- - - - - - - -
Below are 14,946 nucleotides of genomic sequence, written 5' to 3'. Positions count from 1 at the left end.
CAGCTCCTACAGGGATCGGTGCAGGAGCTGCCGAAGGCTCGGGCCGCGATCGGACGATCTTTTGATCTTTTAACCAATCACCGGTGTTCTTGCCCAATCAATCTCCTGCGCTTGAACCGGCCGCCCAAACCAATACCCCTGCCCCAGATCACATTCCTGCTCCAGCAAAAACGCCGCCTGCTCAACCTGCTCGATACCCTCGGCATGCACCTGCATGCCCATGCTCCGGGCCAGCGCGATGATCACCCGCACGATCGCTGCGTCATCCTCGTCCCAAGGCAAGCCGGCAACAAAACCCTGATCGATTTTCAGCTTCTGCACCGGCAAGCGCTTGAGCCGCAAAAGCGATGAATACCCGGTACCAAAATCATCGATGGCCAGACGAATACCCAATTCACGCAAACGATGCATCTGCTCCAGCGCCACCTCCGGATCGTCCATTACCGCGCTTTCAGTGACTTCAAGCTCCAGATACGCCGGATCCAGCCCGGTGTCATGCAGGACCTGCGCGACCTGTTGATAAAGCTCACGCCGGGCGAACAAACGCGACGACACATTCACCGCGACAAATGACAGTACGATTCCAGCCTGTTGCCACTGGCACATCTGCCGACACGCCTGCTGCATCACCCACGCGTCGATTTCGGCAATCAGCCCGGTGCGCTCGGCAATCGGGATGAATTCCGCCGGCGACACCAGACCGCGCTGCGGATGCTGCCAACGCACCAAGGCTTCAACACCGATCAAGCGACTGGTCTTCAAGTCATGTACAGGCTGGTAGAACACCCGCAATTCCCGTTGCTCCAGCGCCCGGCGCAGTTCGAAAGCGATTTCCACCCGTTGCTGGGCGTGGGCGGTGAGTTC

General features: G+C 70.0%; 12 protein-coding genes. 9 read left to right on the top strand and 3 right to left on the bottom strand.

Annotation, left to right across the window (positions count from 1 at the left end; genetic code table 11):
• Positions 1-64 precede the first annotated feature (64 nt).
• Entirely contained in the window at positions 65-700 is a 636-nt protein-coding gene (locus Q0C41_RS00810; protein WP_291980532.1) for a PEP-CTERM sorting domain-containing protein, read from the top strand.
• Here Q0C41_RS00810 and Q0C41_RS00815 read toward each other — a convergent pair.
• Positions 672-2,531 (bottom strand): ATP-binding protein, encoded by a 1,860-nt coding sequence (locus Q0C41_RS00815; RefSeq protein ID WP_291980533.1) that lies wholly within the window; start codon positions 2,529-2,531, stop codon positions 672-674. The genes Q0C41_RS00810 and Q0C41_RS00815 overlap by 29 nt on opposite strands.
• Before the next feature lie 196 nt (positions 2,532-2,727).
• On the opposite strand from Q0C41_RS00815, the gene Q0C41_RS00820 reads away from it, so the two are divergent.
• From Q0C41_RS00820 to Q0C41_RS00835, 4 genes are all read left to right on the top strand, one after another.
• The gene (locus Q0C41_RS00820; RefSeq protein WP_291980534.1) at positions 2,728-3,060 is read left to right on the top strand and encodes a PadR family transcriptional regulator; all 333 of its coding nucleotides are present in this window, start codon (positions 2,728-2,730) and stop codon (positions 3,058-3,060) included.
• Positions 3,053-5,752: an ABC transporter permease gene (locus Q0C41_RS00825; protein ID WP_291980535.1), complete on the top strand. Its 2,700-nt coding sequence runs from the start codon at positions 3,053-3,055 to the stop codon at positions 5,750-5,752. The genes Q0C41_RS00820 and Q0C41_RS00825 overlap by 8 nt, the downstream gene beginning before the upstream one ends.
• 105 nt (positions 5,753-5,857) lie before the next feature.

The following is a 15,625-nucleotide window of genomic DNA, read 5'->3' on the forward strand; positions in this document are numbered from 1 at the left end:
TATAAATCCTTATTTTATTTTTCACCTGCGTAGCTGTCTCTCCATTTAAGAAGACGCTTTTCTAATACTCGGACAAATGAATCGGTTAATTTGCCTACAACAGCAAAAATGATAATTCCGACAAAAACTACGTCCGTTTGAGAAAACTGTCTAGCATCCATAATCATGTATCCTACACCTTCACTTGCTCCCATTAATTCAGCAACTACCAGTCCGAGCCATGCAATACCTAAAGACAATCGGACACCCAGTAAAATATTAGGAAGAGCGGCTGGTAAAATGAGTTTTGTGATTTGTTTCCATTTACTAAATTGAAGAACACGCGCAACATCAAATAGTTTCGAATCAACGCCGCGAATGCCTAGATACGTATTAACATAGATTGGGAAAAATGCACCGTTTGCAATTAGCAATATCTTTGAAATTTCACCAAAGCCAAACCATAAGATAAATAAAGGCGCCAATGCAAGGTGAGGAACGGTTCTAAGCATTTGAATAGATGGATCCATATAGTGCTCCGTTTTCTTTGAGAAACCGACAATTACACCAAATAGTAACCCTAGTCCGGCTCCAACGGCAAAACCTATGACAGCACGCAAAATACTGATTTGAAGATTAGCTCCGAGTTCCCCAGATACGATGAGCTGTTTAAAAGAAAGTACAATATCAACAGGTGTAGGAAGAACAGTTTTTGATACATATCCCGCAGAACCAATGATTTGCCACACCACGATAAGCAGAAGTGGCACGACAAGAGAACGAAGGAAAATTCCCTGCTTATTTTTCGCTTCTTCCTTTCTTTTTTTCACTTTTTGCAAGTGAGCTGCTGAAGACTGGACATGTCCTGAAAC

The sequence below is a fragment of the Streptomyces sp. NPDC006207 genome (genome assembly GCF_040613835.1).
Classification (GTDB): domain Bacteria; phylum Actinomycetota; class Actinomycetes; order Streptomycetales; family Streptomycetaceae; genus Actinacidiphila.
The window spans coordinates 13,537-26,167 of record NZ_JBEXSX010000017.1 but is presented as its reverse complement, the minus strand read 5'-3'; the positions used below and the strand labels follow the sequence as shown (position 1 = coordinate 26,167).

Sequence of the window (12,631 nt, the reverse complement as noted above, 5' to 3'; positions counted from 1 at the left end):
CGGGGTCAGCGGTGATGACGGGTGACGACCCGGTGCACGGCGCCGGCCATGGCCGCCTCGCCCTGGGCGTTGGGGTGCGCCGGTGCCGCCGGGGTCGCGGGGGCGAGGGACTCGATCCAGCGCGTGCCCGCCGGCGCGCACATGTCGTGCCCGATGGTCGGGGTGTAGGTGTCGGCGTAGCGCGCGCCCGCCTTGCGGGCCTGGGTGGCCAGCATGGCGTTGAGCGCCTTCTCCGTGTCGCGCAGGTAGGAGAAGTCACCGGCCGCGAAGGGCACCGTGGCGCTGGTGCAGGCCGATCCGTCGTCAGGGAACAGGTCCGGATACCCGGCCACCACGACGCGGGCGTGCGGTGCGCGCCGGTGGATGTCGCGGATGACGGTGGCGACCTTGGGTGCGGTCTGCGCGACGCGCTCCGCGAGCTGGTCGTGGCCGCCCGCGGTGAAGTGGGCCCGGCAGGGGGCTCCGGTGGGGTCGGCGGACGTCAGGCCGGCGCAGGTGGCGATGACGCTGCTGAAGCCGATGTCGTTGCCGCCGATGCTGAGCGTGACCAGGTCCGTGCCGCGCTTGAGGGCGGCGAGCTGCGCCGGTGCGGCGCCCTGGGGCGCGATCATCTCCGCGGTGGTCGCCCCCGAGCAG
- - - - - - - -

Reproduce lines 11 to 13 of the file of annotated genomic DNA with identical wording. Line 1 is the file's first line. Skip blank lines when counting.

• From Q0C41_RS00820 to Q0C41_RS00835, 4 genes are all read left to right on the top strand, one after another.
• The gene (locus Q0C41_RS00820; RefSeq protein WP_291980534.1) at positions 2,728-3,060 is read left to right on the top strand and encodes a PadR family transcriptional regulator; all 333 of its coding nucleotides are present in this window, start codon (positions 2,728-2,730) and stop codon (positions 3,058-3,060) included.
• Positions 3,053-5,752: an ABC transporter permease gene (locus Q0C41_RS00825; protein ID WP_291980535.1), complete on the top strand. Its 2,700-nt coding sequence runs from the start codon at positions 3,053-3,055 to the stop codon at positions 5,750-5,752. The genes Q0C41_RS00820 and Q0C41_RS00825 overlap by 8 nt, the downstream gene beginning before the upstream one ends.